The Slovenia Times

Jožef Stefan Days evince keen interest in science

Boštjan Zalar, director of the Jožef Stefan Institute. Photo: Katja Kodba/STA
The Jožef Stefan Institute, the country's leading scientific research institution, opens its doors wide to the public for a week every year to present scientific achievements in accessible ways. This is especially important at a time when it is often difficult to separate quasi-science from science, the institute's director Boštjan Zalar writes in an opinion piece for the Slovenia Times.

The 32nd Jožef Stefan Days took place from 18 to 23 March at the Jožef Stefan Institute, the largest scientific research institute in Slovenia.

In recent years, marked by crises and cutbacks, researchers have become acutely aware of the importance of ongoing and approachable communication with the general public about science and its achievements - especially now that we are living in a world saturated by media, where it is difficult to separate quasi-science from science, and "internetism" from intellectualism.

The lectures, given by members of the Institute's staff who have received national awards for their achievements in the past year, and by eminent researchers from abroad, covered many of the research areas in which our institution is active: fundamental particle physics, new materials, neuroscience, biochemistry. We also looked at research from a more relaxed perspective, with a stand-up show of experiments and a panel discussion on how to make science fun.

Naturally, we also talked about the latest trends in technological development which already have, and will continue to have, a major impact on the development of society in the future. Two other round tables were dedicated to the disruptive nature of artificial intelligence, quantum technologies and the transition to renewable energies, and to nuclear energy research in the light of the new geopolitical reality.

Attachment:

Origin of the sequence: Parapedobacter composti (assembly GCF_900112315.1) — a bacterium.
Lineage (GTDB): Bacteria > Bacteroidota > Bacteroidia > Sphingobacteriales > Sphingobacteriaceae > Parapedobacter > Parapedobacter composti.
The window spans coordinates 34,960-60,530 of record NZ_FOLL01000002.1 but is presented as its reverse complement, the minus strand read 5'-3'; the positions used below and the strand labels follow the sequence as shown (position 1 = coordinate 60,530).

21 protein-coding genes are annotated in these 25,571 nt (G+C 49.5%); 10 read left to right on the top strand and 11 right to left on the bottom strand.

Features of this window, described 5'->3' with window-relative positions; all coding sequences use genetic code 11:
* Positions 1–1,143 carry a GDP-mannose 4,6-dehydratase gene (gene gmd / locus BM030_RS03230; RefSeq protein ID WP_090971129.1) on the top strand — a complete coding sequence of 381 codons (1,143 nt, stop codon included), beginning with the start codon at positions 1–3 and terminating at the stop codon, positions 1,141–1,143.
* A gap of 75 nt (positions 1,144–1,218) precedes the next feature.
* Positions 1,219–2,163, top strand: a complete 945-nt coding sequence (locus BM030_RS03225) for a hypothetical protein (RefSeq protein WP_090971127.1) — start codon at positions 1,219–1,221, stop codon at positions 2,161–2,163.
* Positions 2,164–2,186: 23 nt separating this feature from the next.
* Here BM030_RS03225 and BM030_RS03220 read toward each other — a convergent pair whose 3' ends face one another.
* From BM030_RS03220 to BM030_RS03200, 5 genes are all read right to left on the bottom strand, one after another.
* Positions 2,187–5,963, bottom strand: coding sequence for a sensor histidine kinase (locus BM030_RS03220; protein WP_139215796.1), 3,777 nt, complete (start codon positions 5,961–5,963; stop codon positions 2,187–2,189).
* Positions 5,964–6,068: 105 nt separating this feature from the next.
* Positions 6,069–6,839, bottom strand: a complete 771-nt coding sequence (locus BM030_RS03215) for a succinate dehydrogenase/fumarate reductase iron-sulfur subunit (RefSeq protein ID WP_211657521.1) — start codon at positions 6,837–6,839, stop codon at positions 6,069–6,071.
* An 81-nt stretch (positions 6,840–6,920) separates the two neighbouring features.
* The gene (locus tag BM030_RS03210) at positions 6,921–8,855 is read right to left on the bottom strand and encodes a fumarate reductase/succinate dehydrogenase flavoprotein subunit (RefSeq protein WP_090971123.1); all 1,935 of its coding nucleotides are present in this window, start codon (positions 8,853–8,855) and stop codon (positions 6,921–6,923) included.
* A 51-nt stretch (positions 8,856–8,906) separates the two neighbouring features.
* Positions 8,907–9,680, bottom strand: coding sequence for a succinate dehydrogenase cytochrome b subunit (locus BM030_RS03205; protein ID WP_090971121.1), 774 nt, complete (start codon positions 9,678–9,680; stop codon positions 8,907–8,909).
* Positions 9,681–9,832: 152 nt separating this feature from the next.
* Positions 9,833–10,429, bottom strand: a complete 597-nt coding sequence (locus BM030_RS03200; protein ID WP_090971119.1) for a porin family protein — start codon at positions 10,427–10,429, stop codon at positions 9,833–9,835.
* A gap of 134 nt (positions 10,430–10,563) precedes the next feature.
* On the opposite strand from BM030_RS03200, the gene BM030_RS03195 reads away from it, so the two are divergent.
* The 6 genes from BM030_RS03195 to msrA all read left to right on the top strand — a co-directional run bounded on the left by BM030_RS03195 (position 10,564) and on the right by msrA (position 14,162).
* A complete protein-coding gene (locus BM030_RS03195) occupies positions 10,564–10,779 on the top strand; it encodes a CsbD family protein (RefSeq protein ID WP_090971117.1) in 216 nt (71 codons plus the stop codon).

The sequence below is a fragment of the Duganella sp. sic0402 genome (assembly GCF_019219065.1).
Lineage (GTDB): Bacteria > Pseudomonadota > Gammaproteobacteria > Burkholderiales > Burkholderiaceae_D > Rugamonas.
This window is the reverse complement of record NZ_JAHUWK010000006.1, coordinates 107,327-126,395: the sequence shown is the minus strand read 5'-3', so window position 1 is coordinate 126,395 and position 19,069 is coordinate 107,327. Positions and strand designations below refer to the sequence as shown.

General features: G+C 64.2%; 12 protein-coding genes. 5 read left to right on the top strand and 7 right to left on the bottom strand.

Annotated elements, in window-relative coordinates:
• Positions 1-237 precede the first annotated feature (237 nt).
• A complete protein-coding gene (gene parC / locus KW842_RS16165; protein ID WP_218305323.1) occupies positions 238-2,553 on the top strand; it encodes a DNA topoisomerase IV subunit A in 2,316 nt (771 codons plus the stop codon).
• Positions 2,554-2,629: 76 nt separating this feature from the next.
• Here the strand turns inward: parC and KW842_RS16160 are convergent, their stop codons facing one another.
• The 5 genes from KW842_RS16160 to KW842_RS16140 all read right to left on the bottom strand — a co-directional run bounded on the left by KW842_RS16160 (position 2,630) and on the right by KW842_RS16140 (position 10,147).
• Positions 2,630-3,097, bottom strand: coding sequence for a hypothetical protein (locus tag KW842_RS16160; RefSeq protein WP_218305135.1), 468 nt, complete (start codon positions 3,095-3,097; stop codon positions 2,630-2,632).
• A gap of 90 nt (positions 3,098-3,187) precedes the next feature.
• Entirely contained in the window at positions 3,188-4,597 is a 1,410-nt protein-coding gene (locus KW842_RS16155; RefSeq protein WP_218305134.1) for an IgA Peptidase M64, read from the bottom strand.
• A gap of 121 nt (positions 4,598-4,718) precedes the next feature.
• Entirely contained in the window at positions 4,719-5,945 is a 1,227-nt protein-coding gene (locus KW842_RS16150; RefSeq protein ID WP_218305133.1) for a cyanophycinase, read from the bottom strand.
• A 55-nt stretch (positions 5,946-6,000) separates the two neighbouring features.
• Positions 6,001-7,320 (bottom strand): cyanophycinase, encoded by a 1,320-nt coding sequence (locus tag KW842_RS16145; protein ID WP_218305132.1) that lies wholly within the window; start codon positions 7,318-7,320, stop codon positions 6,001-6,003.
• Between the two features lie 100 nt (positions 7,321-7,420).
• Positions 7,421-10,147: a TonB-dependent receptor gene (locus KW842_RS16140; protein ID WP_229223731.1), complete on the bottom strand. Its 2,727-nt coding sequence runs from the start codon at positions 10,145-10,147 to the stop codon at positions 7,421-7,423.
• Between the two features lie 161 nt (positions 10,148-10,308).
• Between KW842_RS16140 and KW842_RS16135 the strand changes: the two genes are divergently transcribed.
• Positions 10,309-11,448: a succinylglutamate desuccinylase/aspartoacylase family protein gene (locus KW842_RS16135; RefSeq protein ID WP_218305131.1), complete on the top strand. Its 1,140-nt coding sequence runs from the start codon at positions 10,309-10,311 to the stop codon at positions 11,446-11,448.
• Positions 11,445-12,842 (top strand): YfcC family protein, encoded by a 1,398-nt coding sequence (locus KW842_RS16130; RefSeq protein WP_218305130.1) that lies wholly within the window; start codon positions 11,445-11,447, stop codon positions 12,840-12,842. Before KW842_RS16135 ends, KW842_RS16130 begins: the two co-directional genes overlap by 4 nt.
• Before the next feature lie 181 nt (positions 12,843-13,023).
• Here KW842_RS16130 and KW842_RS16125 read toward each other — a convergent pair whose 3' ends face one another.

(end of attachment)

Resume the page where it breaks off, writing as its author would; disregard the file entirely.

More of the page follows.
The Institute's public outreach ended, as tradition dictates, with an Open Day which attracted visitors of all generations. They were able to choose from a wide range of programmes at two locations. These covered virtually all areas of our work, from physics and reactor technology, through chemistry, materials, biology, biochemistry and the environment, to electronics and information technology.

The younger generation of guests were particularly fascinated by the antics of our research robots. We were pleased to see that, at least judging by the feedback we have received, we managed to present the research on fundamental particles that we carry out in international collaborations at accelerators abroad in a sufficiently accessible way that the lay public could understand.

More than 700 people visited the experimental nuclear reactor at Brinje, probably in part due to the media coverage of nuclear energy and the ongoing public debate on the construction of a new nuclear power station. The new permanent exhibition on energy and nuclear technology at the Nuclear Technology Education Centre, located near the reactor, also attracted attention.

I am confident that we have succeeded in raising awareness in the Slovenian public about the importance of investing in research and technological development, at least for a week and hopefully for the longer term. We are counting on the young generation in particular, and hope that many of them will choose a career in research and join us as colleagues or collaborators in the future.

See you next year!

More from Opinion